Bills Offense Has Weapons, but EJ Manuel Showing Little Progress, Development

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Bills Offense Has Weapons, but EJ Manuel Showing Little Progress, Development
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The Buffalo Bills have done all they can to give EJ Manuel the help he needs on offense. Now, the second-year quarterback must help himself.

Manuel's faults have been on display this preseason, but he has also shown signs of hope. We saw a bit of both in the Bills' 27-14 loss against the Tampa Bay Buccaneers on Saturday, in which he went 19-of-28 for 198 yards, a touchdown, an interception and an 85.1 passer rating.

Manuel looked best in the second half, when the Buccaneers had already pulled their starters on defense. Leading up to that point, though, it was not pretty. Manuel was 9-of-18 for 67 yards, was sacked twice and committed two turnovers (one fumble, one interception) while the Bills offense put up no points and six first downs on eight possessions.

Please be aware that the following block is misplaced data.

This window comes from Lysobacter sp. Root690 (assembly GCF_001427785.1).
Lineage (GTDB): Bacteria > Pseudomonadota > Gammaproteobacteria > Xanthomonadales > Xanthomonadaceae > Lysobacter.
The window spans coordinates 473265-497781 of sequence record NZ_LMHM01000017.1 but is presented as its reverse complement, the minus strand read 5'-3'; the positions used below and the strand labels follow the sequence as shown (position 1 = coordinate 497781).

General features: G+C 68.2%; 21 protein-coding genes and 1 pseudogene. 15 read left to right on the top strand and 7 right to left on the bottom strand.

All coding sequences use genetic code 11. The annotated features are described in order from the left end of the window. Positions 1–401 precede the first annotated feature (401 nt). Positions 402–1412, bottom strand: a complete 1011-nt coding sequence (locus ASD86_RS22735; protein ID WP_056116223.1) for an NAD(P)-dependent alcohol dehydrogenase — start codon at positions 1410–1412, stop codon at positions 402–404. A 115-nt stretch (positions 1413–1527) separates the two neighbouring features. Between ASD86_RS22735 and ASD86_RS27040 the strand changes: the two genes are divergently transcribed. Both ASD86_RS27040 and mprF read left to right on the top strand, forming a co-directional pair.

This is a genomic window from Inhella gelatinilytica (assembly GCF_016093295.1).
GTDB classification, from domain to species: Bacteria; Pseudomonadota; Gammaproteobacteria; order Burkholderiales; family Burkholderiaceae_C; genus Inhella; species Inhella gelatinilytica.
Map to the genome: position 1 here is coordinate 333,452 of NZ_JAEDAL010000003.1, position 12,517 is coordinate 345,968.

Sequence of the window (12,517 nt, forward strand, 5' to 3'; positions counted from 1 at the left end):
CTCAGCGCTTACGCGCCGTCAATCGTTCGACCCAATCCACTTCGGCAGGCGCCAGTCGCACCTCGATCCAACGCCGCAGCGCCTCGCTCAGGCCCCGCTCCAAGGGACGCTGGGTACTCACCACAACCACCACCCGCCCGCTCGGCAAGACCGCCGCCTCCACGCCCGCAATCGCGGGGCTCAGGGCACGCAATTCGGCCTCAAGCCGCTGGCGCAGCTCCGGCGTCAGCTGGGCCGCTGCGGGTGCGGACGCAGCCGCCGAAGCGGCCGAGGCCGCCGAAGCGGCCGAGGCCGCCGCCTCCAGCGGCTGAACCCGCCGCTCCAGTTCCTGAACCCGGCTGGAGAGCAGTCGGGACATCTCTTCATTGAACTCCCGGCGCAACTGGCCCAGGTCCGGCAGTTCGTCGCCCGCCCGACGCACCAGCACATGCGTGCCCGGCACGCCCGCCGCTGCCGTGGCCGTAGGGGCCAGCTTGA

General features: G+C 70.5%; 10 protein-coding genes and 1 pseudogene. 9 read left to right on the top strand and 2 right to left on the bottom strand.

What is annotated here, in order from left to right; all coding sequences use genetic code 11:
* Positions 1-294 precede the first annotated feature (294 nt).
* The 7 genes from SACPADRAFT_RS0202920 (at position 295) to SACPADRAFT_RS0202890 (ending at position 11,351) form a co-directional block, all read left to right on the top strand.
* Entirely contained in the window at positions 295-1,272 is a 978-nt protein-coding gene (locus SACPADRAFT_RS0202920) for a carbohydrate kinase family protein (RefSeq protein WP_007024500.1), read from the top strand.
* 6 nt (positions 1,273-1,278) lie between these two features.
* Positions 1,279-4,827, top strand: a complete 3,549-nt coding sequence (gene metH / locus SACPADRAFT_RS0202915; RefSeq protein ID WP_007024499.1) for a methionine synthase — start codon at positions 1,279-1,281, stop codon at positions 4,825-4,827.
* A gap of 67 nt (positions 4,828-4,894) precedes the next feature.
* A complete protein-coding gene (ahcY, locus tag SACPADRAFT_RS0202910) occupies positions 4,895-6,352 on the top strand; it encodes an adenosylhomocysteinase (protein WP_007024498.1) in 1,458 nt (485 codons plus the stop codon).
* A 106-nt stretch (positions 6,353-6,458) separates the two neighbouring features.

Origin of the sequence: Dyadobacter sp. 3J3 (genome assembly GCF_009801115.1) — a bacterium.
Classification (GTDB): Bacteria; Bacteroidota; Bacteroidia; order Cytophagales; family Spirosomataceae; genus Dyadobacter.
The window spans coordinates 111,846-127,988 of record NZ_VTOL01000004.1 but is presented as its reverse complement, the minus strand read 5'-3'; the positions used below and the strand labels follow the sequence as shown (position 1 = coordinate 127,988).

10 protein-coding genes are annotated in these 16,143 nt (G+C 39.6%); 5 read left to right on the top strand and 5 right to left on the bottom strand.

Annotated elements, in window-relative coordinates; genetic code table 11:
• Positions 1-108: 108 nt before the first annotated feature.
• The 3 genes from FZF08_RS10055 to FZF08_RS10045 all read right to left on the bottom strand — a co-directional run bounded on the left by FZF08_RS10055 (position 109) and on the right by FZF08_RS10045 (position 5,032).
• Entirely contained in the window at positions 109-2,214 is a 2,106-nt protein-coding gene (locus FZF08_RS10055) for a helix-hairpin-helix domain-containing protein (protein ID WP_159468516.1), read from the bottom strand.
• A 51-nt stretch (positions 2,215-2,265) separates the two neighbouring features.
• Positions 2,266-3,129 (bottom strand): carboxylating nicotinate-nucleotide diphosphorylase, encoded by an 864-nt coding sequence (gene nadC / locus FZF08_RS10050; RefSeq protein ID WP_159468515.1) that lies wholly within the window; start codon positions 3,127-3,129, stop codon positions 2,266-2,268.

The numbers don't do the performance justice. It was much worse than it looked.

Manuel has all the physical tools to be a successful quarterback, with the arm strength to make almost any throw and the mobility to throw duct tape on a broken play when he is out of options. He now also has plenty of weapons at his disposal, with a skill position offensive group that includes Robert Woods, Mike Williams and Sammy Watkins at wide receiver and C.J. Spiller, Fred Jackson and Bryce Brown at running back.

If Manuel can put it together in time for the season, the Bills have some potential as a surprise candidate. It's all on his shoulders to take Buffalo to the next level.

 

Captain Checkdown?

Some Bills fans have begun to feel a sense of deja vu with similarities hearkening back to former quarterback Trent Edwards. One difference: Edwards didn't have the arm strength that Manuel has.